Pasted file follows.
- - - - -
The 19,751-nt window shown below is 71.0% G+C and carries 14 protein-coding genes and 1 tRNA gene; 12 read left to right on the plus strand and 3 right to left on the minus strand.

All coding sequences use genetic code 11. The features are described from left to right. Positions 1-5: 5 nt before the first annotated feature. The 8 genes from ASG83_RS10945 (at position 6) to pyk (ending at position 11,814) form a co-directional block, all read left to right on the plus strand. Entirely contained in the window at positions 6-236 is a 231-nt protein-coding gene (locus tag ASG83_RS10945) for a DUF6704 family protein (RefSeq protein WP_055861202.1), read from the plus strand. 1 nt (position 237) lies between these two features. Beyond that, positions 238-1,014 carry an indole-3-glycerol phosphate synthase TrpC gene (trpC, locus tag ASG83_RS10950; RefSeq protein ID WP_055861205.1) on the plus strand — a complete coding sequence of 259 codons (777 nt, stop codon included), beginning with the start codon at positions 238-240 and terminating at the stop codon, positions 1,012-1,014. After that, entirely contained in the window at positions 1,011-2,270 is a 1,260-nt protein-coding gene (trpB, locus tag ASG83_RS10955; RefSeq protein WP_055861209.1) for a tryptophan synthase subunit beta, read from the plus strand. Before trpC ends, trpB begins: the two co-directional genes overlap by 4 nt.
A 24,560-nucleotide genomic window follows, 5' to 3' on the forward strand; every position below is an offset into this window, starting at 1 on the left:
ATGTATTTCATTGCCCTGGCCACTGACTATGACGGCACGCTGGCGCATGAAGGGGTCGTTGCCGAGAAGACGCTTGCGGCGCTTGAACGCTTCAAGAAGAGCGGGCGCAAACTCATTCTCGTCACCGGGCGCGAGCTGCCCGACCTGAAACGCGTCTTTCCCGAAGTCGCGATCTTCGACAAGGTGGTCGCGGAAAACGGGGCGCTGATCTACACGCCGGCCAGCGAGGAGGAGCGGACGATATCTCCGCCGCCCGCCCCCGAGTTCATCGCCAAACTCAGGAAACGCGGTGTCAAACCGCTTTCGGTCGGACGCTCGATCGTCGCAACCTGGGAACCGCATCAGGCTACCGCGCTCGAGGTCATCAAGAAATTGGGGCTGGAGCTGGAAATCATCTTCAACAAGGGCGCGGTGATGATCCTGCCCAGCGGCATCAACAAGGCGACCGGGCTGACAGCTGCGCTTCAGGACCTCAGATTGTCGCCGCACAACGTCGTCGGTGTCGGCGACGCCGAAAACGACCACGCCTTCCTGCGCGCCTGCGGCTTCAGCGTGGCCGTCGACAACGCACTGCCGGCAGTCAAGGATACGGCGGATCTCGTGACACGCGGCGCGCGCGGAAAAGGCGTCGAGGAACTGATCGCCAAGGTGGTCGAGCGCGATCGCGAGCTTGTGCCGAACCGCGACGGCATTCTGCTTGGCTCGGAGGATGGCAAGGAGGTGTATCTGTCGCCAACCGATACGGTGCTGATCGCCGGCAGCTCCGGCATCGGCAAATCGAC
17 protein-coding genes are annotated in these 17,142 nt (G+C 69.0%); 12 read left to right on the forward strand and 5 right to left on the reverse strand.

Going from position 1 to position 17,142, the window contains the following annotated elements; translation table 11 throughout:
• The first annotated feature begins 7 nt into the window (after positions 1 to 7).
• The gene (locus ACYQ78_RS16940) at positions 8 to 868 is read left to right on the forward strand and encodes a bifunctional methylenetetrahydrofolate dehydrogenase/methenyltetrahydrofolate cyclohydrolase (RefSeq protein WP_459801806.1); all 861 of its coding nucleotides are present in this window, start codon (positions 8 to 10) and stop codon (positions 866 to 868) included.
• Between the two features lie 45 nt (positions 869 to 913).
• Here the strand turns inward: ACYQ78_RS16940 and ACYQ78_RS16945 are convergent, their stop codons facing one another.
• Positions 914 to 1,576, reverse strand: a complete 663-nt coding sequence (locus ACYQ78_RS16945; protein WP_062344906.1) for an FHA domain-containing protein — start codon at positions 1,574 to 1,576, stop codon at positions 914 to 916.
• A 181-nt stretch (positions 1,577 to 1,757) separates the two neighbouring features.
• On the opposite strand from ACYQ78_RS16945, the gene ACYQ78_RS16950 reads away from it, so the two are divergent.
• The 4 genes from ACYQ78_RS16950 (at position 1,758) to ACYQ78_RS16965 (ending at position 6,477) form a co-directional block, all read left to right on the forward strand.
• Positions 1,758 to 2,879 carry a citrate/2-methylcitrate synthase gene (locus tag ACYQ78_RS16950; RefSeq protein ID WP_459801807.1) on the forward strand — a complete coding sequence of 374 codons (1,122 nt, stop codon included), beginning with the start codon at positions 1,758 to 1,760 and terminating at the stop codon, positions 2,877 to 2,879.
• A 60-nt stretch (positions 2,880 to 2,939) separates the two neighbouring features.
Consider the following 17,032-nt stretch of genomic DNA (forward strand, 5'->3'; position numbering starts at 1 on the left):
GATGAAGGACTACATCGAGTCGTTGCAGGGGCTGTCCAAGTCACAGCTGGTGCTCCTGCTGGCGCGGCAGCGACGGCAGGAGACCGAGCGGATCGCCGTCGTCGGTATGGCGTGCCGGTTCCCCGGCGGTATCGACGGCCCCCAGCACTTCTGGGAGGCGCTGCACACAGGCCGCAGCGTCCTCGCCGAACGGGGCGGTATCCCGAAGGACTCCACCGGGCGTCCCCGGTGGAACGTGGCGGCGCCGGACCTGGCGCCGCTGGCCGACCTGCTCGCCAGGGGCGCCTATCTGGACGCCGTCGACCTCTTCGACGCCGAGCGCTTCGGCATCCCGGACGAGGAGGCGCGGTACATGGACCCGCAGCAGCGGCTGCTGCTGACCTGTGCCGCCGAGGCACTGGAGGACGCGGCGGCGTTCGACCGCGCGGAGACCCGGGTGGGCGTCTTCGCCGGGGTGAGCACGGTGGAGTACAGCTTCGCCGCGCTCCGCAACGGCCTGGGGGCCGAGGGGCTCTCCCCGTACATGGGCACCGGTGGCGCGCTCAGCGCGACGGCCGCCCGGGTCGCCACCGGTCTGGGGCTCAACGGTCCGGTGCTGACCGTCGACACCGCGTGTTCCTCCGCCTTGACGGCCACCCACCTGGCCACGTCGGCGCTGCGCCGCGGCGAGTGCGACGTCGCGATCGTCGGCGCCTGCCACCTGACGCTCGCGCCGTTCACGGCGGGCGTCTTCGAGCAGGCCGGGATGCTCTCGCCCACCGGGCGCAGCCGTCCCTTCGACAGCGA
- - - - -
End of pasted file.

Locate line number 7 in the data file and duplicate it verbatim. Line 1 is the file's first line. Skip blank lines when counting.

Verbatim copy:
• The first annotated feature begins 7 nt into the window (after positions 1 to 7).